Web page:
April 4, 2018 at 5:30 p.m.

Town officials dispute animal accusations

By HSJ Online [email protected]

Hope town officials are disputing some of the charges made by a resident at Monday night's Hope Town Council meeting.

Annessa Thayer was on the council's agenda for the Monday meeting to discuss her concerns about the town's animal control efforts. In a heated exchange with Town Council President Clyde Compton she accused the town of "adopting out" animals more quickly than county law allows, of dumping those animals on area farms rather than truly putting them up for adoption and of allowing the animal control officer to use the town vehicle for personal business.

But town officials dispute those accusations.

Thayer charged that the town was allowing captured animals to be adopted within two days of being caught, rather than waiting for five days, which she said is the county standard.

Town Manager J.T. Doane and Town Marshal Matt Tallent point out that the town follows its own adoption rules, rather than the county code. They said the town is allowed to make rules that differ from county or state ordinances.

"We have our own town ordinances for pets," Doane said. "We can't necessarily be below the county, but we can put more strict or stringent requirements on it."

Tallent agreed.

"We can't be any less strict than the state, as far as animal ordinances go," Tallent said. "There are hardly any state laws as far as animals go. The county ordinances have nothing to do with us."

The town made several amendments and additions to the town ordinances in April of this year. A link to the new ordinance is below.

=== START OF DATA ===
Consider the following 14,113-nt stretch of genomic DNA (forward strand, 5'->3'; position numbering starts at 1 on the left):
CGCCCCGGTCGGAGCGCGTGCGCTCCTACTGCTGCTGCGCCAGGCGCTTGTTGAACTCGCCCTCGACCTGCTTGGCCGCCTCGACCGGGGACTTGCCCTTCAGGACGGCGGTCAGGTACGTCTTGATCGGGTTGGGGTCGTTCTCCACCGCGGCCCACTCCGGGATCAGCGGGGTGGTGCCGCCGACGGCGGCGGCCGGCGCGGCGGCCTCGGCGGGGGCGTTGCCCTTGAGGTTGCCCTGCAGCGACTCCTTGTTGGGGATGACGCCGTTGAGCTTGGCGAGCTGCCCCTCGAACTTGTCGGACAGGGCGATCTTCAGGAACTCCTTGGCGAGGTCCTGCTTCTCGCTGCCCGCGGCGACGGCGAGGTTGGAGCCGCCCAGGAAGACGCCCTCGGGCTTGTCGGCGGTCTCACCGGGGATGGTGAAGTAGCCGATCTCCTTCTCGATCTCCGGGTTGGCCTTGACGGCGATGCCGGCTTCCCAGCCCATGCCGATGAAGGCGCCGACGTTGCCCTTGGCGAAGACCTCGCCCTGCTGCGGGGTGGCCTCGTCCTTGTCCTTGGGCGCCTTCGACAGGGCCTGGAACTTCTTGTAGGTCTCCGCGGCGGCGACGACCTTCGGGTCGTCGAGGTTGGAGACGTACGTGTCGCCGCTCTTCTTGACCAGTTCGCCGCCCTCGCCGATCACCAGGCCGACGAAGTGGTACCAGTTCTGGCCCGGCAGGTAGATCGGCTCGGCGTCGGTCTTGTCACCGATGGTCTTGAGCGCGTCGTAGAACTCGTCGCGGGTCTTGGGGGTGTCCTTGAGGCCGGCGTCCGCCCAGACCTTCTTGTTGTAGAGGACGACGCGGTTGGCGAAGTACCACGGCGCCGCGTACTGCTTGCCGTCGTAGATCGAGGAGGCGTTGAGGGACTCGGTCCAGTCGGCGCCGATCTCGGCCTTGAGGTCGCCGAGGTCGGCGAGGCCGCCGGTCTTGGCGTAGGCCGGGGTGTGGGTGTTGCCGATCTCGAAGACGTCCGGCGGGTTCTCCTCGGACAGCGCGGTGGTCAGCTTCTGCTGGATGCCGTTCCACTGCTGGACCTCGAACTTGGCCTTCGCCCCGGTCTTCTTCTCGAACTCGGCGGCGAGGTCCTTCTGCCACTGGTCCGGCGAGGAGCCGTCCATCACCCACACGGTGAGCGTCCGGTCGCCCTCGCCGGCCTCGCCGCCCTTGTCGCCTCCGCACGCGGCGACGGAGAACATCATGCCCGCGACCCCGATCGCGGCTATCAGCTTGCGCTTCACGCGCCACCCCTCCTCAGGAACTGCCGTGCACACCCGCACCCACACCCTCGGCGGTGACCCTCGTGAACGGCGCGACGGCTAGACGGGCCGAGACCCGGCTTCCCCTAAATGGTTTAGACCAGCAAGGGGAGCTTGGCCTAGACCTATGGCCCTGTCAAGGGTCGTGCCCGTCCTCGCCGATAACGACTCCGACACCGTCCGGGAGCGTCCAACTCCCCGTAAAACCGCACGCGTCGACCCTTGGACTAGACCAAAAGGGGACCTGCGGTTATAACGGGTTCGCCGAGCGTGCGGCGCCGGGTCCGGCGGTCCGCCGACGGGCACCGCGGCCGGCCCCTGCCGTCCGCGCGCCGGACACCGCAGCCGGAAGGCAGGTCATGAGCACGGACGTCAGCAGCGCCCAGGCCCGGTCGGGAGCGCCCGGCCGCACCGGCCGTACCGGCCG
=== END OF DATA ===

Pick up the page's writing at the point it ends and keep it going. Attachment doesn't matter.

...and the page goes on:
"It appears that she may not completely understand that process, and how it works," Doane said.

Doane said that the entire animal adoption process is a recent development, instituted in the last year by the town as a way to save money. Prior to offering animals for adoption, the town had to pay $48 to the Bartholomew County Humane Society for each animal that was taken to the shelter.

"The only reason we started this adoption process is because every time we take a stray animal to the Humane Society, it costs $48 for an animal," Tallent said. "So, every cat that we take to the Humane Society is $48. The taxpayers have to pay for it. When Mel (Fox) started this whole adoption process, it was literally just trying to save a little money as far as taking the stray animals to the Humane Society."

People who wish to adopt an animal picked up by Hope's animal control must fill out a form and there is a photo taken of the animal being adopted. Tallent said there is no fee charged to those who wish to adopt an animal.

Tallent said that the town does not drop animals on farms.

"Until we had this adoption process, all animals that we took in that we deemed abandoned or stray, went to the Humane Society," Tallent said.

Tallent said there are no current town rules that are being violated when the animal control officer uses the town vehicle for personal business. Although, after the concerns were brought up Monday night at the Town Council meeting, there have been new discussions about adding such a rule.

"As of right now, there is no violation," Tallent said. "We are not going to limit her to not driving the vehicle in town.[[In-content Ad]]